IDEAS home Printed from https://ideas.repec.org/p/cdl/ucsbec/qt11s61814.html
   My bibliography  Save this paper

The Origin of the Bank of England: A Credible Commitment to Sovereign Debt

Author

Listed:
  • Yang, Der-Yuan

Abstract

In economic development, institutions and organizations are critical elements which can be looked upon as rules and players of a game, respectively. Investigating how institutions evolve and why certain organizations emerge may help us better understand economic development, especially when the situation requires an efficient solution. The problem of sovereign financing shares the features of one-sided Prisoner’ s Dilemma (PD). Sovereign default had been a common phenomenon in England since the medieval period; however, the establishment of the Bank of England altered the sovereign’ s incentives and helped build mutual trust between the crown and Parliament. In this paper, we analyze the emergence of the Bank by viewing it as a commitment device which makes the king’ s promise to pay trustworthy.

Suggested Citation

  • Yang, Der-Yuan, 1997. "The Origin of the Bank of England: A Credible Commitment to Sovereign Debt," University of California at Santa Barbara, Economics Working Paper Series qt11s61814, Department of Economics, UC Santa Barbara.
  • Handle: RePEc:cdl:ucsbec:qt11s61814
    as

    Download full text from publisher

    File URL: http://www.escholarship.org/uc/item/11s61814.pdf;origin=repeccitec
    Download Restriction: no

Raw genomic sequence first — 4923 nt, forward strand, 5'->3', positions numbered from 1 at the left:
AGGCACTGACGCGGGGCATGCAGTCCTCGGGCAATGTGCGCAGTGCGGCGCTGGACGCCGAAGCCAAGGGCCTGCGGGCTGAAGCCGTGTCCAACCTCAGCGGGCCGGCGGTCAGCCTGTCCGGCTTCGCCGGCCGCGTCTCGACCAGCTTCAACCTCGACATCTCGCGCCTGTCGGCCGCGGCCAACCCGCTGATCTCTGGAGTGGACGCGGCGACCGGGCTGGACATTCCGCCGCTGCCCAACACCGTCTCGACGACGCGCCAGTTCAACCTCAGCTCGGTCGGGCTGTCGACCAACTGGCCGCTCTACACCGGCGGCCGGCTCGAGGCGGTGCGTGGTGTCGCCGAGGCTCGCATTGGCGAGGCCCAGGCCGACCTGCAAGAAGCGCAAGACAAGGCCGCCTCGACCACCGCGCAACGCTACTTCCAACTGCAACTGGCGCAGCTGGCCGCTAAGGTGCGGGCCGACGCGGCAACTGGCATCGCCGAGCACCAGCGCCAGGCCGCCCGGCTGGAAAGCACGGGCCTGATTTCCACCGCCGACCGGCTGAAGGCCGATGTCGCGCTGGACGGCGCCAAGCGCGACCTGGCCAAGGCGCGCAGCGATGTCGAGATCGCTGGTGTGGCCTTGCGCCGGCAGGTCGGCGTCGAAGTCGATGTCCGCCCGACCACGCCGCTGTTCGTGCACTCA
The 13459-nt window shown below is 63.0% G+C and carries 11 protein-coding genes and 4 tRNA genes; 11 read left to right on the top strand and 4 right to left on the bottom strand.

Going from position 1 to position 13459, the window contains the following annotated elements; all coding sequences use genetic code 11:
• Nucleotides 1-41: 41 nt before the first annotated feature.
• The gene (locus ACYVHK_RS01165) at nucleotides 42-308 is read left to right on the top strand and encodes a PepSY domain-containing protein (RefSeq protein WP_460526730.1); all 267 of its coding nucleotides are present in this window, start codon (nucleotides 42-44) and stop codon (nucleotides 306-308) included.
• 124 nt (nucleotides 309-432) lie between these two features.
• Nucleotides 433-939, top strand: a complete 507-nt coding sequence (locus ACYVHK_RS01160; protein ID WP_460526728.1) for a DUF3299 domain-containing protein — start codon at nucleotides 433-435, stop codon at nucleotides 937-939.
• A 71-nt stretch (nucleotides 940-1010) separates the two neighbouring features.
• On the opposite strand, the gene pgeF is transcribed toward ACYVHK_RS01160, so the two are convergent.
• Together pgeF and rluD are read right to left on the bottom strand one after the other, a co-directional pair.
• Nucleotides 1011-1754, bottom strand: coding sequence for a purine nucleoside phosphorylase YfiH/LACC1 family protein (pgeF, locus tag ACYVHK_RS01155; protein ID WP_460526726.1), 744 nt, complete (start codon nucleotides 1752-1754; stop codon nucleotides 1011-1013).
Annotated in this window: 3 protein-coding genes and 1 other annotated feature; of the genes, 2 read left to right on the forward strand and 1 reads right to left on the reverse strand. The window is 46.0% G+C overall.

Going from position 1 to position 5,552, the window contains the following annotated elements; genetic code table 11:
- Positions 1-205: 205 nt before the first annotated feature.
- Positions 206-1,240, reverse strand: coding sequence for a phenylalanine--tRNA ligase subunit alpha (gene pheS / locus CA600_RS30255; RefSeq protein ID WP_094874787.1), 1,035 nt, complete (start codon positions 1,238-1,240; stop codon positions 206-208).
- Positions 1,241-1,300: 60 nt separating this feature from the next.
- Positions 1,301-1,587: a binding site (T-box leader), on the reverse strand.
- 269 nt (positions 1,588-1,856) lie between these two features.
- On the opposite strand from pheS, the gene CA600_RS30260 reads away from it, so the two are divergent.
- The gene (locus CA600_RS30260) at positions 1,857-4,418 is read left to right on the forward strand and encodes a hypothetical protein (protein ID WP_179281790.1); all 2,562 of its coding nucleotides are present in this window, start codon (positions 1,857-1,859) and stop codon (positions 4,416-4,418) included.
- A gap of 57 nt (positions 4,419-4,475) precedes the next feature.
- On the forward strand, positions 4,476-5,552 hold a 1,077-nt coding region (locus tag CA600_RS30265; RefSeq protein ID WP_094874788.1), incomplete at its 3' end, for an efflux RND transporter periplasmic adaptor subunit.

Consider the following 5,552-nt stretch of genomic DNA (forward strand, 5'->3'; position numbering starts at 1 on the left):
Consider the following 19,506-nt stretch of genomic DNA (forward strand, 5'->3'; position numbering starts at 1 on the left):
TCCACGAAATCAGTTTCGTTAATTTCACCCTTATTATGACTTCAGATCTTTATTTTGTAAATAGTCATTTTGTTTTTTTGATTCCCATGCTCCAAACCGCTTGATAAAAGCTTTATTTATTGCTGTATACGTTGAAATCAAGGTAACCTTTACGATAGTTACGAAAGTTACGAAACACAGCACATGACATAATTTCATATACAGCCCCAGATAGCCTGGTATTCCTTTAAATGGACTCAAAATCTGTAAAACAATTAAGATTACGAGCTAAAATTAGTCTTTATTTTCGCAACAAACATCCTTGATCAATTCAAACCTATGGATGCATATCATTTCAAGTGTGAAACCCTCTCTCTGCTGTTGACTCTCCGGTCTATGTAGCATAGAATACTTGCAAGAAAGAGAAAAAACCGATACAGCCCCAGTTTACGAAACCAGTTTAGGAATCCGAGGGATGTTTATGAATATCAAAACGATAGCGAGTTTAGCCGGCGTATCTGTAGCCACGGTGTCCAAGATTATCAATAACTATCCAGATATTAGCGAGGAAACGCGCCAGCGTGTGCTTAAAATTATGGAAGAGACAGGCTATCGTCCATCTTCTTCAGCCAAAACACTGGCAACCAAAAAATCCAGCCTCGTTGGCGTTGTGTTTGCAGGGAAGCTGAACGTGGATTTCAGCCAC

References listed on IDEAS

    as
    1. repec:cdl:ucsbec:13-97 is not listed on IDEAS
    2. Hicks, J. R., 1969. "A Theory of Economic History," OUP Catalogue, Oxford University Press, number 9780198811633.
    Full references (including those not matched with items on IDEAS)

    Corrections

    All material on this site has been provided by the respective publishers and authors. You can help correct errors and omissions. When requesting a correction, please mention this item's handle: RePEc:cdl:ucsbec:qt11s61814. See general information about how to correct material in RePEc.

    For technical questions regarding this item, or to correct its authors, title, abstract, bibliographic or download information, contact: (Lisa Schiff). General contact details of provider: http://edirc.repec.org/data/educsus.html .

    If you have authored this item and are not yet registered with RePEc, we encourage you to do it here. This allows to link your profile to this item. It also allows you to accept potential citations to this item that we are uncertain about.

    If CitEc recognized a reference but did not link an item in RePEc to it, you can help with this form .

    If you know of missing items citing this one, you can help us creating those links by adding the relevant references in the same way as above, for each refering item. If you are a registered author of this item, you may also want to check the "citations" tab in your RePEc Author Service profile, as there may be some citations waiting for confirmation.

    Please note that corrections may take a couple of weeks to filter through the various RePEc services.

    IDEAS is a RePEc service hosted by the Research Division of the Federal Reserve Bank of St. Louis . RePEc uses bibliographic data supplied by the respective publishers.